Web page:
Updated: 17-May-2002 Week of 13-19 May 2002

14-15 May 2002

Setting the agenda for the modernisation of NATO

Meeting of NATO Foreign Ministers in Reykjavik, Iceland

Key security issues, including the adaptation of the Alliance to face new challenges, were at the top of the agenda for NATO and Partner Foreign Ministers who gathered in Reykjavik on 14-15 May. Considered as a "vital stepping stone on the road to NATO's Summit in Prague" and to the NATO-Russia Summit meeting in Rome on 28 May, these Spring Ministerial meetings focused on the modernisation of NATO and its adaptation to the changed security environment. "NATO was transformed after the Cold War to build a new kind of security across Europe. It was transformed yet again to meet and overcome instability in the Balkans. Now it must change once more to deal with the threats of a new century" explained NATO Secretary General, Lord Robertson, during a press conference. He added that Foreign Ministers had provided the guidance for NATO's transformation during the two-day meeting: "Terrorism, enlargement, new capabilities, new relationships - this is the agenda of change".

  • Terrorism and new capabilities - The need to combat terrorism and adapt the capabilities of NATO member countries to deal with new security threats were considered to be key issues in the general debate on the evolution of NATO's role. As well as terrorism, Ministers discussed the risk posed by the proliferation of weapons of mass destruction and the use of chemical and biological weapons. These issues will be further discussed at the meeting of NATO Defence Ministers on 6-7 June.
  • Enlargement - Ministers received a Consolidated Progress Report on the results of the third cycle of the Membership Action Plan (MAP). They agreed that decisions on who to invite will only be taken at the Prague Summit. In the meantime, all invitees must pursue their preparations actively. Individual Annual National Programmes will be submitted in the Autumn before the Prague Summit and the signing of the individual accession protocols will take place no later than Spring 2003. Croatia has joined the MAP process and will have its first meeting with NATO member countries next Spring.
  • NATO-Russia relations - Reykjavik marked a "historic breakthrough in NATO-Russia relations" with an agreement on the establishment of the NATO-Russia Council, which will replace the existing NATO-Russia Permanent Joint Council. This new forum will "operate on the principle of consensus", allowing NATO members and Russia to work "as equal partners in areas of common interest while preserving NATO's prerogative to act independently". The document will be adopted and signed at the NATO-Russia Summit in Rome on 28 May, making 14 May the last meeting of the NATO-Russia Permanent Joint Council.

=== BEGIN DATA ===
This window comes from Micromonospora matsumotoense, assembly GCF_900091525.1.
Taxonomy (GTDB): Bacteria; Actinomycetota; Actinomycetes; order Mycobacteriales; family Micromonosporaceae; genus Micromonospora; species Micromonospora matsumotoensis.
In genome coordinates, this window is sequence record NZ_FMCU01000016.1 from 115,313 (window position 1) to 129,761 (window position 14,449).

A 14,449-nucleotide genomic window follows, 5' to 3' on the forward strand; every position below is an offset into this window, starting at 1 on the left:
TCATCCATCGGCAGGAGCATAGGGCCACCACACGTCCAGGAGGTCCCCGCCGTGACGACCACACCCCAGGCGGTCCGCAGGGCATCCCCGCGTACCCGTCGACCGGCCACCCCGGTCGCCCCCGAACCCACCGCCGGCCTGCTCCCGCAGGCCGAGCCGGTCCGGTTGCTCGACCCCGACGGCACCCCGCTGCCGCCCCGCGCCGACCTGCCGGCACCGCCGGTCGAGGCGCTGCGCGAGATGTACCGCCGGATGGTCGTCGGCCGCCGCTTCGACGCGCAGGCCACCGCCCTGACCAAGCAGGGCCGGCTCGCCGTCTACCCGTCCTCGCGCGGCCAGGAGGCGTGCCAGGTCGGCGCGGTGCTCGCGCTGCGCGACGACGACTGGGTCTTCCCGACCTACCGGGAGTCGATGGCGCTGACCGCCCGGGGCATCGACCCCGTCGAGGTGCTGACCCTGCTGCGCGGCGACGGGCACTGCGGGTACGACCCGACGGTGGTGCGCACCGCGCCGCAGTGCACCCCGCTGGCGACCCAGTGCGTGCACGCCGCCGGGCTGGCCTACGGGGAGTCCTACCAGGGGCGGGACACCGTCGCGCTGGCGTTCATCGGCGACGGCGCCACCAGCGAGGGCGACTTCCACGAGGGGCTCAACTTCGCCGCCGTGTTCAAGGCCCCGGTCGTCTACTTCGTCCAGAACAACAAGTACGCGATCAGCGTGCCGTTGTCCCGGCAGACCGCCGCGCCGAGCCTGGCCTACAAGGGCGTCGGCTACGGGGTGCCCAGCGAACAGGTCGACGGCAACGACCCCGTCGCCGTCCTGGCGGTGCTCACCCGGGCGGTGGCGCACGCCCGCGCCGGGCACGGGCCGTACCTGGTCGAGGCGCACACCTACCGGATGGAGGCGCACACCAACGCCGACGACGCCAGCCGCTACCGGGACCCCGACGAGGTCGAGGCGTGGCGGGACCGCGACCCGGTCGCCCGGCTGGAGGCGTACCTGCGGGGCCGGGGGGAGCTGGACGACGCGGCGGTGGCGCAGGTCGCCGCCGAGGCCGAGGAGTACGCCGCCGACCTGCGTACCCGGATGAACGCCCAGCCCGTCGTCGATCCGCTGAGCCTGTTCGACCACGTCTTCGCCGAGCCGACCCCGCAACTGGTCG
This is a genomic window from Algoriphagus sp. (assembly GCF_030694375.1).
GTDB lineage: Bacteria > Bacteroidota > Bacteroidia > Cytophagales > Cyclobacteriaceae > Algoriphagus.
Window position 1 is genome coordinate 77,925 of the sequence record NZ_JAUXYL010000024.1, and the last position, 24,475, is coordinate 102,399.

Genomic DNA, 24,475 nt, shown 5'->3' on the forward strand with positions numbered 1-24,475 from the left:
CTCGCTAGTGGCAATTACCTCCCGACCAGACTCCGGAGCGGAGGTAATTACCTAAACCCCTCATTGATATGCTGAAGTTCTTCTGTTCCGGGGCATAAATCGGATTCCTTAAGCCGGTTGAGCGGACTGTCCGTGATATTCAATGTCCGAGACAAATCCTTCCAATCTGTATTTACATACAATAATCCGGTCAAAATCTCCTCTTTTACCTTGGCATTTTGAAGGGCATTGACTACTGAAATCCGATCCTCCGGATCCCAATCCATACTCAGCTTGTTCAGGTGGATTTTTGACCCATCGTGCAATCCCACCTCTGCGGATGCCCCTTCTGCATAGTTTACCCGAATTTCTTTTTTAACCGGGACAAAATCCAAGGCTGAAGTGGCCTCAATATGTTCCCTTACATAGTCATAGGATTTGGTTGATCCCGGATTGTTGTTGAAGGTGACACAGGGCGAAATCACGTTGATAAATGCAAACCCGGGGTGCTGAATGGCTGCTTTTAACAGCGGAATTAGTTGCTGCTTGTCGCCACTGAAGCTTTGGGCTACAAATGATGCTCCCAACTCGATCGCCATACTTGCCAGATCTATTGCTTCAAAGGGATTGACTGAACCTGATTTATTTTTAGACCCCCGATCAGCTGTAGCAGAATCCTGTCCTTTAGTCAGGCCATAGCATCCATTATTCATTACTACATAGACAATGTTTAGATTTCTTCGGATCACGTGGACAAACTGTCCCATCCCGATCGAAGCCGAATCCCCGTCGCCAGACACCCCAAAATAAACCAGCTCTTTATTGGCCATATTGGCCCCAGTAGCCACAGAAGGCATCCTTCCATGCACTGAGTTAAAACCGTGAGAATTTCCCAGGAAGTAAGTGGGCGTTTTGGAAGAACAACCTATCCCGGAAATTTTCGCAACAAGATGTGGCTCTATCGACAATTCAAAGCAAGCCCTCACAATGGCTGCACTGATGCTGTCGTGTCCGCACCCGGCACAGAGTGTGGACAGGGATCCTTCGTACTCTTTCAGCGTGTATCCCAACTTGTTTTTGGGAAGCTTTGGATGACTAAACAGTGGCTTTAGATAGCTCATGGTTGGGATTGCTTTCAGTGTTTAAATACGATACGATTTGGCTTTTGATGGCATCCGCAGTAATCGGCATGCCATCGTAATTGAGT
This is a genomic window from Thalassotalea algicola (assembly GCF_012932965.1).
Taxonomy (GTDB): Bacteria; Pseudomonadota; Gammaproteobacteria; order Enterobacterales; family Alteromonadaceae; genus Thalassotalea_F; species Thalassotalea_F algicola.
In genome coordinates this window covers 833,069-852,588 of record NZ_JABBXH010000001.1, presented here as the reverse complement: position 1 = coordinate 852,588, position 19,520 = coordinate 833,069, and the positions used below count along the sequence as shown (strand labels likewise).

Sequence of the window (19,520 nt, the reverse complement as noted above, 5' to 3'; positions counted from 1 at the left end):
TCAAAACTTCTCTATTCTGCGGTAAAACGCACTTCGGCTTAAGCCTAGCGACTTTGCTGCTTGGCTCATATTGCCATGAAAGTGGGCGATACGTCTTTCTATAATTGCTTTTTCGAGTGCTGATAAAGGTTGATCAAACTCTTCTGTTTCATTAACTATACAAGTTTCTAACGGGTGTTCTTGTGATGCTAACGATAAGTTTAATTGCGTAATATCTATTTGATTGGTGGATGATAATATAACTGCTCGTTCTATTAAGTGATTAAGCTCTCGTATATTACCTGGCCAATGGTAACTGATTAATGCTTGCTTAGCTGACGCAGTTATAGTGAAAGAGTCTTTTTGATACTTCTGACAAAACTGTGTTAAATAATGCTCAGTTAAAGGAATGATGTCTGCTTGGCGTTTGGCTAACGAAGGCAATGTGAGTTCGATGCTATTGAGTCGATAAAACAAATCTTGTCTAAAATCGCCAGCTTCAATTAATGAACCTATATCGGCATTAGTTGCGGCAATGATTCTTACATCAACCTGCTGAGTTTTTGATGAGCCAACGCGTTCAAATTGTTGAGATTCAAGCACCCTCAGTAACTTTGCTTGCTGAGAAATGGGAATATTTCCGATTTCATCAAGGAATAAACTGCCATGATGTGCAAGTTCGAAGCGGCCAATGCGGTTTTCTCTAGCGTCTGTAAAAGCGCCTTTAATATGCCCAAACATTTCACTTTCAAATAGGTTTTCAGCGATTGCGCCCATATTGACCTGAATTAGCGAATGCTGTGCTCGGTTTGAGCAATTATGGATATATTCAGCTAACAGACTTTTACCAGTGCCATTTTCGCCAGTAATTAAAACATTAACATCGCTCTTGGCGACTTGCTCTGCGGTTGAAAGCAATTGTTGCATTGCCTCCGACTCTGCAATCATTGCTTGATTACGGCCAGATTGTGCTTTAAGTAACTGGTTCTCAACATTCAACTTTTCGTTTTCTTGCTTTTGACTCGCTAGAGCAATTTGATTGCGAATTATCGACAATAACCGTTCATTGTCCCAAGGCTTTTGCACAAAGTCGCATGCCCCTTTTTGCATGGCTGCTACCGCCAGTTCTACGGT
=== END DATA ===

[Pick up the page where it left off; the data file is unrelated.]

• Partnerships - In addition to relations with Russia, Foreign Ministers also reviewed NATO's partnership with its 27 Partner countries within the Euro-Atlantic Partnership Council (EAPC). At the meeting of the EAPC on 15 May, NATO and Partner Foreign Ministers discussed several practical proposals to strengthen their cooperation and make the Partnership for Peace more flexible in the wake of NATO's next round of enlargement. They also stressed the need to reinforce relations with countries participating in the Mediterranean Dialogue.
  • NATO-Ukraine relations - During the meeting of the NATO-Ukraine Commission on 15 May, NATO Foreign Ministers and their Ukrainian counterpart, Anatoliy Zlenko, agreed to reinforce cooperation on political, economic and defence issues over the next few months and present the results at Prague this November.

In addition to these issues, NATO-EU relations were discussed during what was described as a "work in progress" meeting on 14 May. Ministers examined the NATO-EU strategic partnership, ongoing operations in the Balkans, ways of developing closer NATO-EU cooperation in response to terrorism and new security threats, as well as cooperation in other areas. Foreign Ministers also discussed NATO's commitment to South East Europe and the continued presence of NATO-led troops in the Balkans.

The programme of the meetings was as follows: on 14 May, there was a meeting of the North Atlantic Council - NATO's top decision making body - followed in the afternoon by a NATO-Russia Permanent Joint Council meeting and a NATO-EU meeting. On 15 May, the Euro-Atlantic Partnership Council convened in the morning and the event was closed by a NATO-Ukraine Commission meeting in the afternoon.

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